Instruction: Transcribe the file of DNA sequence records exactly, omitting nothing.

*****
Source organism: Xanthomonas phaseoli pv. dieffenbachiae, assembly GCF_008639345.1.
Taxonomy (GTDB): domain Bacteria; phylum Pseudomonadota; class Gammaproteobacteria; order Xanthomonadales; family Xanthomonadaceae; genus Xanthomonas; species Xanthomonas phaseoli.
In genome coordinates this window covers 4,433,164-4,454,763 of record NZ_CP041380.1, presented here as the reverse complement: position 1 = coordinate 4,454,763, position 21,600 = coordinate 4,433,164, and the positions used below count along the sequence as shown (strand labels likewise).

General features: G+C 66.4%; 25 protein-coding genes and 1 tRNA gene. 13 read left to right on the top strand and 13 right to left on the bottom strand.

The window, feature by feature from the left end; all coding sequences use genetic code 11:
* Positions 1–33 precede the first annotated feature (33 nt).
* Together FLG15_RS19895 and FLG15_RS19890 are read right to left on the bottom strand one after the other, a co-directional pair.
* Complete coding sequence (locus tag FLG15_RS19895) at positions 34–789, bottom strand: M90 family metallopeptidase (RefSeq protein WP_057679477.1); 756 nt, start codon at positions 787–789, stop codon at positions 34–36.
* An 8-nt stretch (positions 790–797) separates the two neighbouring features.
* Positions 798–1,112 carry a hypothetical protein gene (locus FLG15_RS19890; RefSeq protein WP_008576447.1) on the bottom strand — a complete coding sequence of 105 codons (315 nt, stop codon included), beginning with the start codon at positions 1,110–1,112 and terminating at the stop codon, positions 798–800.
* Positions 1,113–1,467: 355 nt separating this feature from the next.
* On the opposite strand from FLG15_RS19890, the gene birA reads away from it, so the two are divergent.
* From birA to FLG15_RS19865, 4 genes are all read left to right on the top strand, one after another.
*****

Source organism: Xanthomonas phaseoli pv. dieffenbachiae, assembly GCF_008639345.1.
Taxonomy (GTDB): domain Bacteria; phylum Pseudomonadota; class Gammaproteobacteria; order Xanthomonadales; family Xanthomonadaceae; genus Xanthomonas; species Xanthomonas phaseoli.
In genome coordinates this window covers 4,433,164-4,454,763 of record NZ_CP041380.1, presented here as the reverse complement: position 1 = coordinate 4,454,763, position 21,600 = coordinate 4,433,164, and the positions used below count along the sequence as shown (strand labels likewise).

General features: G+C 66.4%; 25 protein-coding genes and 1 tRNA gene. 13 read left to right on the top strand and 13 right to left on the bottom strand.

The window, feature by feature from the left end; all coding sequences use genetic code 11:
* Positions 1–33 precede the first annotated feature (33 nt).
* Together FLG15_RS19895 and FLG15_RS19890 are read right to left on the bottom strand one after the other, a co-directional pair.
* Complete coding sequence (locus tag FLG15_RS19895) at positions 34–789, bottom strand: M90 family metallopeptidase (RefSeq protein WP_057679477.1); 756 nt, start codon at positions 787–789, stop codon at positions 34–36.
* An 8-nt stretch (positions 790–797) separates the two neighbouring features.
* Positions 798–1,112 carry a hypothetical protein gene (locus FLG15_RS19890; RefSeq protein WP_008576447.1) on the bottom strand — a complete coding sequence of 105 codons (315 nt, stop codon included), beginning with the start codon at positions 1,110–1,112 and terminating at the stop codon, positions 798–800.
* Positions 1,113–1,467: 355 nt separating this feature from the next.
* On the opposite strand from FLG15_RS19890, the gene birA reads away from it, so the two are divergent.
* From birA to FLG15_RS19865, 4 genes are all read left to right on the top strand, one after another.